(b) Infusion: The liquid product stream is pumped through a distributing nozzle into a chamber of high pressure steam. This ::system is characterized by a large steam volume and a small product volume, distributed in a large surface area of product. ::Product temperature is accurately controlled via pressure. Additional holding time may be accomplished through the use of plate ::or tubular heat exchangers, followed by flash cooling in vacuum chamber. This method has several advantages: instantaneous ::heating and rapid cooling, no localized overheating or burn-on and suitable for low and higher viscosity products.


  • Indirect heating:
The heating medium and product are not in direct contact, but separated by equipment contact surfaces. Several types of heat exchangers are applicable:
(a)plate,
(b)tubular,
(c)scraped surface and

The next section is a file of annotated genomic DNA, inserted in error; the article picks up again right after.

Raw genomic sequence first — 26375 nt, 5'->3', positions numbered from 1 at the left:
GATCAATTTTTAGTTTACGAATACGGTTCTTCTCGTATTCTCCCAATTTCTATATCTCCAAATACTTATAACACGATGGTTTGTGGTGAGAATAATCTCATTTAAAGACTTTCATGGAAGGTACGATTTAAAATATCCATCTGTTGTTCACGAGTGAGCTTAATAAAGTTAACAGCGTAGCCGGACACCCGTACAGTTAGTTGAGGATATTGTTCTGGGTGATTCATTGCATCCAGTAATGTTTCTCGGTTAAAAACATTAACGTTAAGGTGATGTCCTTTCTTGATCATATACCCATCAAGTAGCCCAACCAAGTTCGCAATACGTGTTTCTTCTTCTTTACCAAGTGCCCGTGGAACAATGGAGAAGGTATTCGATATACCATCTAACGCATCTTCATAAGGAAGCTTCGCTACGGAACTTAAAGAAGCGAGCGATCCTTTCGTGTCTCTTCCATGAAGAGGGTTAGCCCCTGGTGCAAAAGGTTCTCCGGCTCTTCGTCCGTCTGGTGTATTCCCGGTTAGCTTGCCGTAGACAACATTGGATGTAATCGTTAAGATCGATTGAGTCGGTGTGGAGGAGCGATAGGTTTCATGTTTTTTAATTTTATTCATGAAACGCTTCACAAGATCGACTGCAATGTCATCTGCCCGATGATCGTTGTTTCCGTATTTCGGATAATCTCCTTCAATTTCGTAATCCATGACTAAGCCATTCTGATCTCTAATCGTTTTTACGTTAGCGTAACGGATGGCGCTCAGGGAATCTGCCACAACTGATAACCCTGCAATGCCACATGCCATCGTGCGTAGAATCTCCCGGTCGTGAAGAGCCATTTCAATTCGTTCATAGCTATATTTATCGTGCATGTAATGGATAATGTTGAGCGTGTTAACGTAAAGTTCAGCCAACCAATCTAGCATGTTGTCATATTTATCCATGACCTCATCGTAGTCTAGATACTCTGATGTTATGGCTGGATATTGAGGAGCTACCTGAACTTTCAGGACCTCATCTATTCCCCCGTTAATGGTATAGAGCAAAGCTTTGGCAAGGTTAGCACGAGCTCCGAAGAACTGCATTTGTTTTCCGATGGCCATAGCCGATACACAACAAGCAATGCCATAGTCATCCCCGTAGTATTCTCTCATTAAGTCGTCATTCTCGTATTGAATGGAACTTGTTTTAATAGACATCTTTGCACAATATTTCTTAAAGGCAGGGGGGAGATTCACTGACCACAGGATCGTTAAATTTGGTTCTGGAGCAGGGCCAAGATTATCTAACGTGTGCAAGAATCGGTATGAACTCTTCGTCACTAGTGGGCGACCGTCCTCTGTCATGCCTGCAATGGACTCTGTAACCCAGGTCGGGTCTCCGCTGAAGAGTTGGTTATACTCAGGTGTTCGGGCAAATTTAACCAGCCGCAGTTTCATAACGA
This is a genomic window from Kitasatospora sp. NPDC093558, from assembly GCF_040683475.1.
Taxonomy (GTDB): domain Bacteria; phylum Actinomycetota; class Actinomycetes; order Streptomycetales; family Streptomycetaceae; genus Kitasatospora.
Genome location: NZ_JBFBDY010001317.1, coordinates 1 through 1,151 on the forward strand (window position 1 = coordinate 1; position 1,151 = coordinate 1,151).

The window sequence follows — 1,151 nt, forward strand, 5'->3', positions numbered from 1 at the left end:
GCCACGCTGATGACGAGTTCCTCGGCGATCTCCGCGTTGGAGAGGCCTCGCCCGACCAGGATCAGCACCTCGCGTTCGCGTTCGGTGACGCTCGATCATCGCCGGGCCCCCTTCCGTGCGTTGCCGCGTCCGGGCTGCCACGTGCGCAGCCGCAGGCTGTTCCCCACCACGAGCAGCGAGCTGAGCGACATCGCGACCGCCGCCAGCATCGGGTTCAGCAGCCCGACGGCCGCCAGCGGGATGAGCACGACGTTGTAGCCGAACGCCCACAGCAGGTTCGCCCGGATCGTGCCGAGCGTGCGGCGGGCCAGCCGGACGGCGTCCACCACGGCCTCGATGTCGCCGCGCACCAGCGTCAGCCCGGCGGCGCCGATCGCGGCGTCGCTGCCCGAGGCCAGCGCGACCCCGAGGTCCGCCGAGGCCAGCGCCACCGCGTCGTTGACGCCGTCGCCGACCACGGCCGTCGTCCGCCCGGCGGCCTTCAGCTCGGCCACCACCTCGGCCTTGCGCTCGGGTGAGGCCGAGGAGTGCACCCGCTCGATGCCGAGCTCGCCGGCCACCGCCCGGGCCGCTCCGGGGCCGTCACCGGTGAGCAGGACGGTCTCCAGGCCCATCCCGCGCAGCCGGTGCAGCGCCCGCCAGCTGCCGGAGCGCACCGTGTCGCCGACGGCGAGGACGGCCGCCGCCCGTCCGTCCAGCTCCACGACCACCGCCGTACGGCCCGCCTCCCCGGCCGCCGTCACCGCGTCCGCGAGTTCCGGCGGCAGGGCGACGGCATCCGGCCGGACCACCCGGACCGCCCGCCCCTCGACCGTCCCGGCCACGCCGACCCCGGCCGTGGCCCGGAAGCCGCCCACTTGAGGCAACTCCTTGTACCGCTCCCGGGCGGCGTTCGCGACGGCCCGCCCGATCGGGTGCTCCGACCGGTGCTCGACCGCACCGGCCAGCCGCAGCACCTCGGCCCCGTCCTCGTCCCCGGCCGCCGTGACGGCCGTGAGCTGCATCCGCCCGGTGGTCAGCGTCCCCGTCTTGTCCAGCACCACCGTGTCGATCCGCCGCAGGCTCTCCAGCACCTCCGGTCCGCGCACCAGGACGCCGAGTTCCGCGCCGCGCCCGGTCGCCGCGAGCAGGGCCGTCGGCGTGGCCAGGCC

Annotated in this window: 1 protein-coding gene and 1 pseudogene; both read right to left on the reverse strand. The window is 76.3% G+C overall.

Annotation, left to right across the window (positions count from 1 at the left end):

(d)double-cone.


(a) Plate Heat Exchangers:
Similar to that used in HTST but operating pressures are limited by gaskets. Liquid velocities are low which could lead to uneven heating and burn-on. This method is economical in floor space, easily inspected, and allows for potential regeneration.
(b) Tubular Heat Exchangers:
There are several types: shell and tube, shell and coil, double tube and triple tube. All of these tubular heat exchangers have fewer seals involved than with plates. This allows for higher pressures, thus higher flow rates and higher temperatures. The heating is more uniform but difficult to inspect.
(c) Scraped Surface Heat Exchangers: